Samsung Galaxy S21 Ultra 5G (Snapdragon) Display review: Near-twin of Exynos version 37

91

display

Pros

  • Well-balanced brightness and accurate colors lead to a satisfying experience when watching HD10 videos.
  • Well-adapted luminance levels and high maximum brightness mean very good readability in most conditions.
  • The device has great smoothness when web browsing and in the gallery app.
  • The device manages frame drops well when watching videos.

Cons

  • Color faithfulness deteriorates under very bright outdoor conditions, particularly under sunlight.
  • The device is inaccurate when zooming in the gallery app and does not correctly detect touches along its edges when playing video games.
  • Still image colors are generally too saturated.
  • Slightly dazzling in dark ambient conditions, and the BLF does not filter out enough blue light under any lighting condition.

With almost entirely identical scores across all attributes, the Samsung Galaxy S21 Ultra 5G (Snapdragon) joins its Exynos twin in joint first place (as of this writing) in our DXOMARK Display rankings.

Samsung Galaxy S21 Ultra 5G (Snapdragon) Display review: Near-twin of Exynos version 39

Readability

Samsung Galaxy S21 Ultra 5G (Snapdragon)

74

Highest Score

Achieving an excellent score of 74, the Samsung Galaxy S21 Ultra 5G (Snapdragon) is currently in a three-way tie for first with Exynos version and the TCL 10 Pro. It has good readability at its default settings; however, the both S21 Ultra devices are somewhat dazzling in low-light conditions, which may make viewing a bit uncomfortable for some users.

Indoors, the device’s brightness ensures that most content is easily readable, but darker tones lack detail. Despite its high luminance outdoors, the S21 Ultra 5G (Snapdragon) lacks readability, especially for darker content. The Snapdragon-powered smartphone adapts smoothly to light transitions but the rendering changes abruptly when moving from sunlight to shade. The Samsung Galaxy S21 Ultra 5G (Snapdragon) loses brightness when viewed in angle. As you can see in the array below, the Exynos version (second from left) is noticeably brighter:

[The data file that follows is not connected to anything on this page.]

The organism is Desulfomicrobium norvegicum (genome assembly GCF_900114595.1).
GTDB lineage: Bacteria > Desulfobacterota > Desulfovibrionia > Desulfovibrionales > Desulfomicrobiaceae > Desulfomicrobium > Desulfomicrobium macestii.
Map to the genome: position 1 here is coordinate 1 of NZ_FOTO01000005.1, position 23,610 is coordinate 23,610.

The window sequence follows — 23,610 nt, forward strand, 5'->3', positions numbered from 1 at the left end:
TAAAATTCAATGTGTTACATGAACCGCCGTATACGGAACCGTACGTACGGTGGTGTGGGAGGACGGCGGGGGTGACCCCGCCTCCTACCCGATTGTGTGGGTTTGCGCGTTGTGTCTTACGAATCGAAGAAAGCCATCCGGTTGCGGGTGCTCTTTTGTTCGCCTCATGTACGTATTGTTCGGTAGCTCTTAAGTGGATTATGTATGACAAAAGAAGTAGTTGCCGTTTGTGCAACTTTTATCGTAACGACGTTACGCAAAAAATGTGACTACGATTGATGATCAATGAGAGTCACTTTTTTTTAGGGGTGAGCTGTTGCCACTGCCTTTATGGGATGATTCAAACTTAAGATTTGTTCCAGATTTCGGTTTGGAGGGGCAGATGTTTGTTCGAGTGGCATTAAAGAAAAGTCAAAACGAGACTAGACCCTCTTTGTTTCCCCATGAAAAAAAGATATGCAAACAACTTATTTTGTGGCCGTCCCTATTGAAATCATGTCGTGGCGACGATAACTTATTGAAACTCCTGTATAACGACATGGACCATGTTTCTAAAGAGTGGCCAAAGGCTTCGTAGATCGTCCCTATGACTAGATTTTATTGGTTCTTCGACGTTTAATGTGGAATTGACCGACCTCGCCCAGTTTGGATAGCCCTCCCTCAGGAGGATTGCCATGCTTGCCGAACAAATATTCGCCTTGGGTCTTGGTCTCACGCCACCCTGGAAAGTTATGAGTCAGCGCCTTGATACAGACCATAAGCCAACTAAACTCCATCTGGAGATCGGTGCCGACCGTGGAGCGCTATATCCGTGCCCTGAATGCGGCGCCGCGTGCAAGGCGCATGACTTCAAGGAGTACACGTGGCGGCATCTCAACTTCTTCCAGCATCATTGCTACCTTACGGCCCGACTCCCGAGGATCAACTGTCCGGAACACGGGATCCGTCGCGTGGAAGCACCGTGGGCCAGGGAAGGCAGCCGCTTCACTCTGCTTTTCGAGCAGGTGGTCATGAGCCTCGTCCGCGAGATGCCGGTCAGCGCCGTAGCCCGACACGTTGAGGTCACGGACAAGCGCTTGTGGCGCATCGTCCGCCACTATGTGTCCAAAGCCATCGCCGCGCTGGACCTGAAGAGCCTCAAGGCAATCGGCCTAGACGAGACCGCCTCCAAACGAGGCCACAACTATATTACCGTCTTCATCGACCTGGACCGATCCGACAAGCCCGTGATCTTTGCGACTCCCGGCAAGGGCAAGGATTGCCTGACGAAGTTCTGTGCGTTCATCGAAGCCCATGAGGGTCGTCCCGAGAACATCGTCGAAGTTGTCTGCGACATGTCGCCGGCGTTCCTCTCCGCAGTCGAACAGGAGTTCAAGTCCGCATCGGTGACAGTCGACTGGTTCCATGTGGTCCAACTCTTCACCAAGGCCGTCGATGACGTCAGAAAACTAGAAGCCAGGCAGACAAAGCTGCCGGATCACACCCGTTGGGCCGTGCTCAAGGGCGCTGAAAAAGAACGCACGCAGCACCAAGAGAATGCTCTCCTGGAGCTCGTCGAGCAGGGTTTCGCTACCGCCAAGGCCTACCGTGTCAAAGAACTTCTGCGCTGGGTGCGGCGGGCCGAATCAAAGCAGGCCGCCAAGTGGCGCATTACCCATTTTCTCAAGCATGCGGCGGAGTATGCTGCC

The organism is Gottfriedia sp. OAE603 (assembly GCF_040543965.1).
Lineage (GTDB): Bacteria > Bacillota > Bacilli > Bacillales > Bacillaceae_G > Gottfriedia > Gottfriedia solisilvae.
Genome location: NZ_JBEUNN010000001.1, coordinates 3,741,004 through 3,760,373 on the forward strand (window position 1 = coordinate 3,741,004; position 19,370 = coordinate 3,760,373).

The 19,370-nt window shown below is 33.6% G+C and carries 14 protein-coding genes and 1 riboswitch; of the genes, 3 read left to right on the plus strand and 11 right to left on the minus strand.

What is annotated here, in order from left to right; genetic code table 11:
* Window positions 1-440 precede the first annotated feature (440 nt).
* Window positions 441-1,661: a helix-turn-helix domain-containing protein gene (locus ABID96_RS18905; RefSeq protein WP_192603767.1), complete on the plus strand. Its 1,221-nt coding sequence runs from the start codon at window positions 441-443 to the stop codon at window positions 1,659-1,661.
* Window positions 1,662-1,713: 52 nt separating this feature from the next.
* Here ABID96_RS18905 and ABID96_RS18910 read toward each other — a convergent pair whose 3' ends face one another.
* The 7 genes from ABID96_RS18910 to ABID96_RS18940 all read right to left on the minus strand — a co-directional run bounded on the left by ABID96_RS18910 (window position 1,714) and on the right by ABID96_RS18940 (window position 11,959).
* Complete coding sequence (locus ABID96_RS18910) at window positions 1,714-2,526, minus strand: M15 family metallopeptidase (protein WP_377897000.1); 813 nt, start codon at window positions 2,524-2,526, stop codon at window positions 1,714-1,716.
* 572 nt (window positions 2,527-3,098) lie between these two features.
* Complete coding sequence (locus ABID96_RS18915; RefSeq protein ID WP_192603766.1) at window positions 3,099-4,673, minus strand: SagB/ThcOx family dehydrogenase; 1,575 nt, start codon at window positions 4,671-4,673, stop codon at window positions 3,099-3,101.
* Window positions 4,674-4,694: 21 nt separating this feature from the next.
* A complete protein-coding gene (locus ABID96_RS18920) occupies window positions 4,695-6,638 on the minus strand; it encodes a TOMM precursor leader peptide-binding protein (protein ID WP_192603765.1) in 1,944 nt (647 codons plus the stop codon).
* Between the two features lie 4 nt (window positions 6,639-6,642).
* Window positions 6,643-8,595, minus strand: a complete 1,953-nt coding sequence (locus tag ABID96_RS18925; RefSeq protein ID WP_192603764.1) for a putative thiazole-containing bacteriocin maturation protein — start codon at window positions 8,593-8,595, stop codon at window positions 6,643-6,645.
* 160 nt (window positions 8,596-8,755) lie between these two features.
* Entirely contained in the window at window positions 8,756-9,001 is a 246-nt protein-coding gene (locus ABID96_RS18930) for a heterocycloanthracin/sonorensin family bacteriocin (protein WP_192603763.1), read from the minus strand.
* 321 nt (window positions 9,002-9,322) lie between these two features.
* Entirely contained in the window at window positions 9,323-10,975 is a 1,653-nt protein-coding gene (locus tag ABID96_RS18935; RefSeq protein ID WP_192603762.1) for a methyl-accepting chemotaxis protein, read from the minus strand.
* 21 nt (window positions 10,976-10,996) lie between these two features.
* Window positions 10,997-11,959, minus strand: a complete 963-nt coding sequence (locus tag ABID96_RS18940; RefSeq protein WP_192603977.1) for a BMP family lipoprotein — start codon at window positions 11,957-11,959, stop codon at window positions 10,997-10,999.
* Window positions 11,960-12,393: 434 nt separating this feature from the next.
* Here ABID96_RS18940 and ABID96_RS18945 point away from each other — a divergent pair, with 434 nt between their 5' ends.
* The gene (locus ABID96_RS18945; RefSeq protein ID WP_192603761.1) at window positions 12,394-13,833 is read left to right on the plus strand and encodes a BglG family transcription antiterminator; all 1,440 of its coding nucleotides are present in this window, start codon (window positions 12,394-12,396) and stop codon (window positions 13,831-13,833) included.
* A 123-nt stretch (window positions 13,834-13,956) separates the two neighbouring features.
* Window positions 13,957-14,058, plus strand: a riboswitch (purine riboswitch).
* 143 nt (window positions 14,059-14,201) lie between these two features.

Samsung Galaxy S21 Ultra 5G (Snapdragon) Display review: Near-twin of Exynos version 40

Brightness at a 45° angle, from left to right: Samsung Galaxy S21 Ultra 5G (Snapdragon), Samsung Galaxy S21 Ultra 5G (Exynos), Apple iPhone 12 Pro, Vivo X51 5G

Photo credit: DXOMARK; for illustration only

Brightness vs Angle comparison

The objective measurements in the graph above confirm the perceptual results between the two Samsung devices.

Samsung Galaxy S21 Ultra 5G (Snapdragon) Display review: Near-twin of Exynos version 41

Color

Samsung Galaxy S21 Ultra 5G (Snapdragon)

82

89

TCL 20 Pro 5G

Best: TCL 20 Pro 5G (89)

The Samsung Galaxy S21 Ultra 5G (Snapdragon) shows oversaturated colors along with some slight pink casts on most contents. In bright sunlight, colors are strongly oversaturated and color nuances disappear, leading to inaccurate rendering:

Samsung Galaxy S21 Ultra 5G (Snapdragon) Display review: Near-twin of Exynos version 42

Color rendering in direct sunlight, from left to right: Samsung Galaxy S21 Ultra 5G (Snapdragon), Samsung Galaxy S21 Ultra 5G (Exynos), Apple iPhone 12 Pro, Vivo X51 5G

Photo credit: DXOMARK; for illustration only

Samsung Galaxy S21 Ultra 5G (Snapdragon) Display review: Near-twin of Exynos version 43

Video

Samsung Galaxy S21 Ultra 5G (Snapdragon)

90

Highest Score

The Samsung Galaxy S21 Ultra 5G (Snapdragon) has the same score as the Exynos version. Both devices offer excellent levels of brightness and color fidelity when watching HDR10 content. As for differences between the two models, as shown in the illustrative photo array below, the Exynos version’s rendering is just slightly more vivid and closer to the reference image rendering than the Snapdragon’s.

Samsung Galaxy S21 Ultra 5G (Snapdragon) Display review: Near-twin of Exynos version 44

Video color, from left to right: Samsung Galaxy S21 Ultra 5G (Snapdragon), Samsung Galaxy S21 Ultra 5G (Exynos), Apple iPhone 12 Pro, Vivo X51 5G

Photo credit: DXOMARK; for illustration only

Samsung Galaxy S21 Ultra 5G (Snapdragon) Display review: Near-twin of Exynos version 45

Motion

Samsung Galaxy S21 Ultra 5G (Snapdragon)

77

87

Huawei P40 Pro

Best: Huawei P40 Pro (87)

At 77 points apiece, both versions of the S21 Ultra 5G trail behind the class-leading Huawei P40 Pro at 87, with both showing some frame duplications and regular stuttering while playing video games, along with some hesitation in playback reactivity when rewinding or fast-forwarding videos.

Samsung Galaxy S21 Ultra 5G (Snapdragon) Display review: Near-twin of Exynos version 46

Touch

Samsung Galaxy S21 Ultra 5G (Snapdragon)

55

83

OnePlus 9 Pro

Best: OnePlus 9 Pro (83)

The Samsung devices’ lackluster results for motion are far overshadowed by their disappointing performance for touch, as both showed inaccuracies when using with fingers (though good with the S Pen stylus). Further, although they were very smooth in the gallery app and when web browsing, there was a perceptible lack of fluidity when gaming.